Monday, January 28, 2013
Saturday, January 19, 2013
Thursday, January 17, 2013
Tuesday, January 15, 2013
"What if we monitored US air quality at our embassies in America?" the Chinese officials asked.
"Go ahead," came the response.
Unable to convince the Americans to stop watching--and more importantly, reporting on--their air, the Chinese government is now fighting to be the first to report. The truth. (Or at least closer to the truth than before.)
Thursday, January 10, 2013
Our return was another story.
At the border, I got in what was called a Nexus Lane. It was closest to the Duty Free shop where we stopped so my son could use the restroom, predicting with great clairvoyance that we might get stuck waiting for a half an hour.
The Nexus lane, as it turned out, was a fast lane--like FastTrak--on the highway. Who knew? At least FastTrak sounds like what it is. (I thought Nexus was the name of the Duty Free Store.)
I didn't think it was a big deal. I mean at the end of the lane was a border policeman. But this man went through the roof. I had violated the rules and was subject to a fine of up to $500, did I know that? I said I had no idea. He didn't want any of my "excuses." I should have known better. He was writing me a ticket right then and there. He fastened that ticket to my windshield like he'd just bagged a carload of terrorists and sent us all off to "the building."
I felt miserable. Had there really been signs? Why had I ignored them?
Then again, it was a mistake for goodness sakes. I hadn't done anything with bad intent, no matter what the man outside thought. There was no reason go beat myself up.
I did anyway.
Stupid. Stupid. Stupid. How could I have been so stupid? To the tune of $500.
The building was like every immigration building I've been in, full of foreign-sounding people and disgruntled officers. Except for one. The man who took our "case" seemed nonplussed that we were even there, chitter chattering about what souvenirs we had bought and where we lived. Didn't we have a border crossing near us? He gave us our passports and sent us on our way.
Perhaps he'd want to trade places with the bulldog outside. Although next time I'll know. No Nexus Lane.
Wednesday, January 9, 2013
Tuesday, January 8, 2013
What People Are Saying About My Half of the Sky
"McBurney-Lin tells a wonderfully entertaining story with the traditional coming-of-age theme (which is experienced universally)...weaving in the cultural challenges of growing up in China's rapidly changing social system."
Mary Warpeha, co-President of the Minnesota Chapter of US-China Friendship Association
"The novel ...includes many of the tales and the folk ways of the people living in the rural areas of South China, still followed provincially. The story takes place in current China, but could relate the dilemma of any young woman in rural China through the ages."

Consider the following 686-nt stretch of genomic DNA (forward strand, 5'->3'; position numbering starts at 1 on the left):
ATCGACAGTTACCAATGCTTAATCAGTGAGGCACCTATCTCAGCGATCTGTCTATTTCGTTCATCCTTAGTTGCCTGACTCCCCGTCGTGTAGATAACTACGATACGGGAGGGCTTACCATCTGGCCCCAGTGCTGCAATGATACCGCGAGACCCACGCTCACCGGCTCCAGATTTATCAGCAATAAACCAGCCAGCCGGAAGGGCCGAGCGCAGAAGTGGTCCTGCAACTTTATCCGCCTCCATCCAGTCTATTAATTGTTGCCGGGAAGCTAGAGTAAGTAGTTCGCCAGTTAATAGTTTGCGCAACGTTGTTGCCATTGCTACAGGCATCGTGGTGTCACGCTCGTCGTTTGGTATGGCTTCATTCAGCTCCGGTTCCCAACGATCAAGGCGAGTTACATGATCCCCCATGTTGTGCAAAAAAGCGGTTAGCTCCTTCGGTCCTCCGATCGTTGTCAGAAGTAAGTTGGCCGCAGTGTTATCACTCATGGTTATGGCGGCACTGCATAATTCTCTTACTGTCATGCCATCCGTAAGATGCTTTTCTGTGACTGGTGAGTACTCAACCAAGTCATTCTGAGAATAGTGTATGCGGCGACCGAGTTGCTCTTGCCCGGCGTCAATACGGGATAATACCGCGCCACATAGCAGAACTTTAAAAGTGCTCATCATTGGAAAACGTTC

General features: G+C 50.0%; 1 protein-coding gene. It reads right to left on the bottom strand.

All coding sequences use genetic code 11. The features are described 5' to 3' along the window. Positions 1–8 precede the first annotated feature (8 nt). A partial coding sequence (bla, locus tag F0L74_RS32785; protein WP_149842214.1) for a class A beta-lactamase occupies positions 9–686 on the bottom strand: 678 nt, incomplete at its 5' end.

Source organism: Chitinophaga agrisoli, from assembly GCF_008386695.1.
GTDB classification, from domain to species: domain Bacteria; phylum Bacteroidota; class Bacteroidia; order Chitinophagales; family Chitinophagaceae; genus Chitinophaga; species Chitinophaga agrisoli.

Kitty Trescott, National Board of the Midwest Region of US-China Friendship Association. March 2010
"A lot is expected of a young Chinese girl. My Half of the Sky by Jana McBurney-Lin is the story of Li Hui, a young girl who has just achieved marriageable age. She seeks to make the most of herself, but the expectations all around her make it difficult, as her parents seek to use her as pawn to their advantage, she is faced with what she believes to be true love. She must balance career, romance, and family, all to somehow make everyone happy, a tough endeavor indeed. An engaging and entertaining read from beginning to end, "My Half of the Sky" is a poignant tale of the modern Chinese woman, and recommended for community library collections.
--Midwest Book Review November, 2008
“It is a rare women’s novel that sensitively describes the life of a young educated woman in modern-day China in its full complexity, without resorting to unnecessary sentimentalism. Jana’s deep knowledge of the realities of life in China and Singapore makes the reading extra rewarding. In fact, with every new page the novel gets harder to put down and you find yourself gobbling it up before you know it. Finally, the author has given a voice to the Li Hui in all of us, as we struggle for the golden middle between tradition and the modern momentum of our world.”
Friends of the Museum Book Review 2008
You'll be rooting all the way for Li Hui as she struggles, ahead of the curve, to be her own woman in an emerging, modern China. Jana McBurney-Lin's My half of the Sky is a beautiful, witty, touching debut novel.
Thomas B. Sawyer
Head Writer TV Series "Murder, She Wrote,"
Author - The Sixteenth Man
A complex and mesmerizingly original tale of a young Chinese woman caught between the modern world and the pull of her ancient culture. McBurney-Lin’s intimate portrait of China sparks with insights and is peopled with characters so rich and alive, they seem to breathe on the page. Dazzling and unforgettable.
Caroline Leavitt, Author - Girls in Trouble
McBurney-Lin's debut novel is a gift. Li Hui is a memorable heroine, a young woman torn between her heart and her culture.Her daunting journey is a trip into China's complicated soul, and a deeply moving exploration of love, honor, duty, and loss." Frank Baldwin, Author - Balling the Jack
My Half of the Sky is a wonderfully-crafted story that was obviously written with a piece of McBurney-Lin's heart. A masterpiece."
Lee Lofland, Author - Howdunit: Police Procedure and Investigation
My Half of the Sky heralds the arrival of a fantastic new storyteller. With artistry and precision, Jana McBurney-Lin's clear-eyed prose takes the reader on a new journey into a past world that speaks to a modern sensibility, a modern world, a modern woman. This is a book to be treasured.
Emily Rapp, Author - The Poster Child
Through vivid descriptions of sights and smells, Jana McBurney-Lin's My Half of the Sky is a haunting, emotional journey of what it means to be an honorable female in modern China. Jill Ferguson, Author - Sometimes Art Can't Save You